Comment


                      #11
                      It's an interesting problematic, something that the laws don't cover yet. I'm intrigued to see where these seeds take us.

                      Comment


                        #12
                        Personally, I'm on my way to opening a dispensary, so this gives me one reason more that I need to actually open it. People trying to combine the seeds so that they can have exclusive rights on the product can be a really big problem when the resulted products won't be tested and declared safe anymore, just directly sold on the market. I feel like this is why we need to have enough dispensaries in the city so that people don't feel the need to buy from these sketchy "breeders" that might not be safe to consume from all the transformations the product when through. It's a hard process, that for opening a dispensary, but even a hair shop is hard to open. Thankfully there appear to be more and more sites that help guide you with the process, for example here is a link to an amazing one that I've just found while searching for price tags for such products.

                        Comment


                          #13
                          While the rest of the world lags behind Canada's legalization has gone smoothly. FYI in Canada no one owns a cultivar or if you like the slang a strain. And now you can buy legal seeds like "headband" from different producers. I love 34 street super lemon haze great yield and even better buzz :
                          • Yield: High
                          • THC: 21-26%
                          • CBD: < 1%
                          • Terpenes: 2% +
                          • Flower Period: 10 Weeks
                          • Lineage: Silver Haze X Lemon Skunk
                          Next seeds I'm getting is:

                          ZFPOG NEW!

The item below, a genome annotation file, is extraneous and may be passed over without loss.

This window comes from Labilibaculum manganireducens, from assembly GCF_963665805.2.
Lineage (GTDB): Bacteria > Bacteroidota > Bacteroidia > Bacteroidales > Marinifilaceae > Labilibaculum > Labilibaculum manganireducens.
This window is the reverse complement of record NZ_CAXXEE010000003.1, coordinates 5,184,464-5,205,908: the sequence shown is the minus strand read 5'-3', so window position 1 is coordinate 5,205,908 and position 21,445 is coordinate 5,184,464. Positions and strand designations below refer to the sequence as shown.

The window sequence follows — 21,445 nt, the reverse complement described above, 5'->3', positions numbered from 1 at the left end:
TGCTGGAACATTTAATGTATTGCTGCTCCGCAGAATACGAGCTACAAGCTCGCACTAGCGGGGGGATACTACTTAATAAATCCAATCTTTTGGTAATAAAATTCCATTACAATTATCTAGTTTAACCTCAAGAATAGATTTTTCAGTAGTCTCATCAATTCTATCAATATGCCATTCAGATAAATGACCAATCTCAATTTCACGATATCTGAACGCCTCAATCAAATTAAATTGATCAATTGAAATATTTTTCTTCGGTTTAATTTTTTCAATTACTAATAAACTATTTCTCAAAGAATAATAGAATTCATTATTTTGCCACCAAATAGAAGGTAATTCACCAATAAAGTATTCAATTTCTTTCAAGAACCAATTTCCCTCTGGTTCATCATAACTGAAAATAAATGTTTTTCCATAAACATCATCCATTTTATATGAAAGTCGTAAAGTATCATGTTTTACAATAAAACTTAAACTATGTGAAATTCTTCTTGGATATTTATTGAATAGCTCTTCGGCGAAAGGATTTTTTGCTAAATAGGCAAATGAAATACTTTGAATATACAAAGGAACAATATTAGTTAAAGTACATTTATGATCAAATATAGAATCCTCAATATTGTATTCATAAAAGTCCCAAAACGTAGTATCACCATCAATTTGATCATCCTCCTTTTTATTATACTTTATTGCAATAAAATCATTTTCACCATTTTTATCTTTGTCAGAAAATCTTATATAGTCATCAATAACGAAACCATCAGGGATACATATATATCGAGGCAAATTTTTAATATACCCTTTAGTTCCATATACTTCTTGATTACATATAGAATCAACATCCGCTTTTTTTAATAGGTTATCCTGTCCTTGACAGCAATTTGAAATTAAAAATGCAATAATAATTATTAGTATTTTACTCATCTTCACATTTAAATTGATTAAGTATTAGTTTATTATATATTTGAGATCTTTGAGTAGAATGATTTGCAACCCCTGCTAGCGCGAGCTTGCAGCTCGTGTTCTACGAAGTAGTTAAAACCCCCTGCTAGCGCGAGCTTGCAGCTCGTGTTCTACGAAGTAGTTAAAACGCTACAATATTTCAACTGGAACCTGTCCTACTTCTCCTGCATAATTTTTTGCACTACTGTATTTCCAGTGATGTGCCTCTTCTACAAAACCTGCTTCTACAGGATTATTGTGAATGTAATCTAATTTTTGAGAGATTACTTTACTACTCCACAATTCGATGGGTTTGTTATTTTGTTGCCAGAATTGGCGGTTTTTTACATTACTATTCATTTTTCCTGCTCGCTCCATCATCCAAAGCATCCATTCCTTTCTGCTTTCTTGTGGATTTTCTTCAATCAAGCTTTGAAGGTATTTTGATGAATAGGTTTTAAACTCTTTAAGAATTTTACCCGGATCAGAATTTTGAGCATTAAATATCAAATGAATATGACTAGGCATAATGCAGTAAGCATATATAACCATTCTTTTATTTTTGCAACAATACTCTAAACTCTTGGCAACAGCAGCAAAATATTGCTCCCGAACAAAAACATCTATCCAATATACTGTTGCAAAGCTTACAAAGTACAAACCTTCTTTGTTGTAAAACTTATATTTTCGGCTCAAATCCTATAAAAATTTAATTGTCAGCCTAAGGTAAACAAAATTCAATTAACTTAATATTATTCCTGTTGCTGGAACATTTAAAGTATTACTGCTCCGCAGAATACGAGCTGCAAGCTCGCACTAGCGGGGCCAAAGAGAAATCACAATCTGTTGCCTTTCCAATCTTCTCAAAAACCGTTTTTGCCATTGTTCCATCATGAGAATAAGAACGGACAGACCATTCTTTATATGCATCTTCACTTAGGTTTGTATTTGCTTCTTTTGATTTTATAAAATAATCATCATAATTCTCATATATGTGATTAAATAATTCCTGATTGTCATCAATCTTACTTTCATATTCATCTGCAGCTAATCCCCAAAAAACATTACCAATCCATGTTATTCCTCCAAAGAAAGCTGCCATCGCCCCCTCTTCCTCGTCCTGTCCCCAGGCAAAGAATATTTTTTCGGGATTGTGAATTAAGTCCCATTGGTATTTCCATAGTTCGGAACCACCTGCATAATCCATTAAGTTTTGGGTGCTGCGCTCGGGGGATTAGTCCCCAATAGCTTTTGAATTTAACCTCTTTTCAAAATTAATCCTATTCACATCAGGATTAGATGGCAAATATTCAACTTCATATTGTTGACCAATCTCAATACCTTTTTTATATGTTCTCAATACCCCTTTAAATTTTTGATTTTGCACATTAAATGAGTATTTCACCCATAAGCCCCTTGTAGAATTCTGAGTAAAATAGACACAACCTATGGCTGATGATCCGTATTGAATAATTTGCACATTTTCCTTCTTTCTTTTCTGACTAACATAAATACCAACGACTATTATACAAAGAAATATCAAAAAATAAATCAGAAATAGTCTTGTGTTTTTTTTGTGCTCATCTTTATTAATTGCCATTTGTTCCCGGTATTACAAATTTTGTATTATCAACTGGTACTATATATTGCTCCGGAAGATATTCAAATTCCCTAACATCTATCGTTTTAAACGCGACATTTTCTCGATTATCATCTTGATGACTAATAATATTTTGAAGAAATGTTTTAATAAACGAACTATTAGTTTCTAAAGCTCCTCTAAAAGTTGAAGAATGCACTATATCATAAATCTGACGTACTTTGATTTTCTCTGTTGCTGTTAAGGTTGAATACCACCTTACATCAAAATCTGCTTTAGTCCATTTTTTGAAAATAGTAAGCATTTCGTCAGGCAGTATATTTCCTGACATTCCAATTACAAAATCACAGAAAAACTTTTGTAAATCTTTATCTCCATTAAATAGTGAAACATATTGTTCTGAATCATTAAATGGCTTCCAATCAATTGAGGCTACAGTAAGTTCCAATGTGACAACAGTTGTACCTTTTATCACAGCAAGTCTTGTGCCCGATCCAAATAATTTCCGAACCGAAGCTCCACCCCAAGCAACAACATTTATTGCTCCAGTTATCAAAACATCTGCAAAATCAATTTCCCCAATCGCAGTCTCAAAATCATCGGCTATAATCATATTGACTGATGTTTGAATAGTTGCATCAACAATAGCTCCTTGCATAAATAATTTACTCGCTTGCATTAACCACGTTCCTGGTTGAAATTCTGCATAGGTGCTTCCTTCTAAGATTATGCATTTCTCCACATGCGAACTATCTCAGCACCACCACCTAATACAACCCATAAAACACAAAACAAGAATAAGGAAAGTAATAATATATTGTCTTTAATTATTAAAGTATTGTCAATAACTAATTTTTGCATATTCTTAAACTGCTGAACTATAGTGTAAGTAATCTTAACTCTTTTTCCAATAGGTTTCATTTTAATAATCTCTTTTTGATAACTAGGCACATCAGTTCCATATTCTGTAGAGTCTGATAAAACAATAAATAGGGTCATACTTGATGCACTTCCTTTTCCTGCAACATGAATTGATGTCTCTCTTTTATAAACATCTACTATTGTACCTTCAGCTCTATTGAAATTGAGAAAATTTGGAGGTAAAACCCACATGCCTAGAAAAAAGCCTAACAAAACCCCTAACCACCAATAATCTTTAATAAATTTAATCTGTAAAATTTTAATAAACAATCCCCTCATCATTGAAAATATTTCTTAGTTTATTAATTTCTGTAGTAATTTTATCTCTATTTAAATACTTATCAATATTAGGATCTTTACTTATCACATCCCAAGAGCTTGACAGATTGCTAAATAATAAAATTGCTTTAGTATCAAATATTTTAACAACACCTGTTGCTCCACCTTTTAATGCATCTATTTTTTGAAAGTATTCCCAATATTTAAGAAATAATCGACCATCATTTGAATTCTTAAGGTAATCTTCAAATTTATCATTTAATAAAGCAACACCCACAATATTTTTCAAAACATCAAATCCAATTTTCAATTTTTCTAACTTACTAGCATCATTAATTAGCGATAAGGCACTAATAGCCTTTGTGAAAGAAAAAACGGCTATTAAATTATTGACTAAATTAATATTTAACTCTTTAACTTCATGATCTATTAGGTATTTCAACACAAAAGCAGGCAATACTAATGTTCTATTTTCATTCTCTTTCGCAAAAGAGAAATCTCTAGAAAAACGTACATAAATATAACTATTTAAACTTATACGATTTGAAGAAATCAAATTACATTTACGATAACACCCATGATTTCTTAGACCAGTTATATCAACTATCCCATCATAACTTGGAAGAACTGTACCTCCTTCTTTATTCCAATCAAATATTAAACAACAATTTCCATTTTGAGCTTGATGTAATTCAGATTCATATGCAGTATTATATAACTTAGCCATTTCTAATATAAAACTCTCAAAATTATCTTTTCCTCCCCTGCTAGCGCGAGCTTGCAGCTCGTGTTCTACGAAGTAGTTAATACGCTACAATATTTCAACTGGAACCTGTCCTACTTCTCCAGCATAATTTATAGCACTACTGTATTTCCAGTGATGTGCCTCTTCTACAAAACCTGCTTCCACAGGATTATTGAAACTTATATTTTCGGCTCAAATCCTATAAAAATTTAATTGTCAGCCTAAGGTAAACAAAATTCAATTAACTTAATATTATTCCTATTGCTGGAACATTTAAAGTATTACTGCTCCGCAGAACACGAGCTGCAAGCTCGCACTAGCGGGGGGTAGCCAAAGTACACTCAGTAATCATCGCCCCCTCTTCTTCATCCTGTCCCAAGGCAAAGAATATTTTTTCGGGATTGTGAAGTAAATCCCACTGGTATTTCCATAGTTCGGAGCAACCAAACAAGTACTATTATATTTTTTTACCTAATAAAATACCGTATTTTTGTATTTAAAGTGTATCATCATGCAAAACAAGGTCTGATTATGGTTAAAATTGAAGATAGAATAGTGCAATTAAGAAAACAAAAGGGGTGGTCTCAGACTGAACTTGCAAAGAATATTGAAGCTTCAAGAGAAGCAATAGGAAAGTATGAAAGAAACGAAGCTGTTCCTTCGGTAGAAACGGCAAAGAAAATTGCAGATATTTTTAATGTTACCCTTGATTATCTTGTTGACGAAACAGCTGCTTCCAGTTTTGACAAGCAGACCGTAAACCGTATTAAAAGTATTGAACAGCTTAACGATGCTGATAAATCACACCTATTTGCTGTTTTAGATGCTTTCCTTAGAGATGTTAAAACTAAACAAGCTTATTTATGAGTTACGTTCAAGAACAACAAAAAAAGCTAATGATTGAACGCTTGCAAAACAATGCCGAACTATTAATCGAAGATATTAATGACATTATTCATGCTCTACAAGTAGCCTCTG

Zkltz X OG X Fruity Pebbles

                          Photoperiod; Feminized

                          Yield: High
                          THC: 23 – 33%
                          CBD: < 1%
                          Terpenes: 3+%
                          Flower Period: 9 weeks
                          Lineage: Zktlz X Fruity Pebbles X OG

                          Or maybe:

                          Chocolate Cake NEW!
                          Double Chocolate X Wedding Cake X Gelato 33
                          Photoperiod; Feminized
                          Yield: High
                          THC: 20 – 27%
                          CBD: < 1%
                          Terpenes: 1.5 – 3%
                          Flower Period: 9 – 10 weeks
                          Lineage: Double Chocolate X Wedding Cake X Gelato 33

                          Not bad cultivars for $50.00 cnd a pop

                          Comment


                            #14
                            Originally posted by Zeez View Post

                            That said, this is America
                            No... this is an international forum on the planet earth.

                            Comment


                              #15
                              In my understanding, no one can patent a plant that is already part of the public domain. As an extension, I seriously doubt that someone could patent a cross of two existing strains, although i am sure someone will try. Add in the global cannabis breeding/pollen chucking market and i would think it near impossible and prohibitably expensive to enforce.